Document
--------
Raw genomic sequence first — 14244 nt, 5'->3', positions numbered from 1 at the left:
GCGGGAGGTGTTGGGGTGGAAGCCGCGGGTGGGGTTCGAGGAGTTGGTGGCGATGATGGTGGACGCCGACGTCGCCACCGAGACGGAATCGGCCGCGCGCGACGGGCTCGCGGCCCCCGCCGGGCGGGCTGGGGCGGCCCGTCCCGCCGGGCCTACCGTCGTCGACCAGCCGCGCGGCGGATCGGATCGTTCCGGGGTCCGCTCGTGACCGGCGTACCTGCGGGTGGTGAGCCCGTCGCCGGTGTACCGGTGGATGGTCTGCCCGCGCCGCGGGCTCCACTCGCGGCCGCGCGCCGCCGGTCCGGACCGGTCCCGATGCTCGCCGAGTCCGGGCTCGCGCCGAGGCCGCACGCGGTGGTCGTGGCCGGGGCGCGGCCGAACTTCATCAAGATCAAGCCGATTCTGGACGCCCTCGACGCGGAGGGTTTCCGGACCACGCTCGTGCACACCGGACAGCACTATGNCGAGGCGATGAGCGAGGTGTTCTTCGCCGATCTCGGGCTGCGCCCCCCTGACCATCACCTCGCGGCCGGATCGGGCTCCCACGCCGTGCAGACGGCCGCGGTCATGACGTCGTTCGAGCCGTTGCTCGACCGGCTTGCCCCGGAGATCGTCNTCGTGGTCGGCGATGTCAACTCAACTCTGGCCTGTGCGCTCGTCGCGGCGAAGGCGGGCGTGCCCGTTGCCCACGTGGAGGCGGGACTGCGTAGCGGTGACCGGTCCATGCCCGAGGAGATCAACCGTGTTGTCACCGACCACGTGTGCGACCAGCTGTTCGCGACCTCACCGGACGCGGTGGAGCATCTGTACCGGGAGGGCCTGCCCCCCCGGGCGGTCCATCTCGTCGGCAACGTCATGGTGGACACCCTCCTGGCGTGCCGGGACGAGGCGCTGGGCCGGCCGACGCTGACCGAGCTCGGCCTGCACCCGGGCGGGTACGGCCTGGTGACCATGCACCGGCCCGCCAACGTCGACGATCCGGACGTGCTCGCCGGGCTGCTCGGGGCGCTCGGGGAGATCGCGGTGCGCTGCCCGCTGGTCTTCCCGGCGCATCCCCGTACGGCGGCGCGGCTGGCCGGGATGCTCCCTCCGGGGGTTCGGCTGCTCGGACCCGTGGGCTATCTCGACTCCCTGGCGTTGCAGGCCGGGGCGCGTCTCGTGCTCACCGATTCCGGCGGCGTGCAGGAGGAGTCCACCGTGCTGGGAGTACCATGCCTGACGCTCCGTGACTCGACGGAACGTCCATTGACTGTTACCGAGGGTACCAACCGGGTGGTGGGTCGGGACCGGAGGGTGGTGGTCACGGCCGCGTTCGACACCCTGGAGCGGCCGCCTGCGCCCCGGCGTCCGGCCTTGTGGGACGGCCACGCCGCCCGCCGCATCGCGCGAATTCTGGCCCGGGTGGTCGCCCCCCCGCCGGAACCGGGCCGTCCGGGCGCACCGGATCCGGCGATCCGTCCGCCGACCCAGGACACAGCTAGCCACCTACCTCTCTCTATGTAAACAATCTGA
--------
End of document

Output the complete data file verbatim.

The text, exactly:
Raw genomic sequence first — 14244 nt, 5'->3', positions numbered from 1 at the left:
GCGGGAGGTGTTGGGGTGGAAGCCGCGGGTGGGGTTCGAGGAGTTGGTGGCGATGATGGTGGACGCCGACGTCGCCACCGAGACGGAATCGGCCGCGCGCGACGGGCTCGCGGCCCCCGCCGGGCGGGCTGGGGCGGCCCGTCCCGCCGGGCCTACCGTCGTCGACCAGCCGCGCGGCGGATCGGATCGTTCCGGGGTCCGCTCGTGACCGGCGTACCTGCGGGTGGTGAGCCCGTCGCCGGTGTACCGGTGGATGGTCTGCCCGCGCCGCGGGCTCCACTCGCGGCCGCGCGCCGCCGGTCCGGACCGGTCCCGATGCTCGCCGAGTCCGGGCTCGCGCCGAGGCCGCACGCGGTGGTCGTGGCCGGGGCGCGGCCGAACTTCATCAAGATCAAGCCGATTCTGGACGCCCTCGACGCGGAGGGTTTCCGGACCACGCTCGTGCACACCGGACAGCACTATGNCGAGGCGATGAGCGAGGTGTTCTTCGCCGATCTCGGGCTGCGCCCCCCTGACCATCACCTCGCGGCCGGATCGGGCTCCCACGCCGTGCAGACGGCCGCGGTCATGACGTCGTTCGAGCCGTTGCTCGACCGGCTTGCCCCGGAGATCGTCNTCGTGGTCGGCGATGTCAACTCAACTCTGGCCTGTGCGCTCGTCGCGGCGAAGGCGGGCGTGCCCGTTGCCCACGTGGAGGCGGGACTGCGTAGCGGTGACCGGTCCATGCCCGAGGAGATCAACCGTGTTGTCACCGACCACGTGTGCGACCAGCTGTTCGCGACCTCACCGGACGCGGTGGAGCATCTGTACCGGGAGGGCCTGCCCCCCCGGGCGGTCCATCTCGTCGGCAACGTCATGGTGGACACCCTCCTGGCGTGCCGGGACGAGGCGCTGGGCCGGCCGACGCTGACCGAGCTCGGCCTGCACCCGGGCGGGTACGGCCTGGTGACCATGCACCGGCCCGCCAACGTCGACGATCCGGACGTGCTCGCCGGGCTGCTCGGGGCGCTCGGGGAGATCGCGGTGCGCTGCCCGCTGGTCTTCCCGGCGCATCCCCGTACGGCGGCGCGGCTGGCCGGGATGCTCCCTCCGGGGGTTCGGCTGCTCGGACCCGTGGGCTATCTCGACTCCCTGGCGTTGCAGGCCGGGGCGCGTCTCGTGCTCACCGATTCCGGCGGCGTGCAGGAGGAGTCCACCGTGCTGGGAGTACCATGCCTGACGCTCCGTGACTCGACGGAACGTCCATTGACTGTTACCGAGGGTACCAACCGGGTGGTGGGTCGGGACCGGAGGGTGGTGGTCACGGCCGCGTTCGACACCCTGGAGCGGCCGCCTGCGCCCCGGCGTCCGGCCTTGTGGGACGGCCACGCCGCCCGCCGCATCGCGCGAATTCTGGCCCGGGTGGTCGCCCCCCCGCCGGAACCGGGCCGTCCGGGCGCACCGGATCCGGCGATCCGTCCGCCGACCCAGGACACAGCTAGCCACCTACCTCTCTCTATGTAAACAATCTGA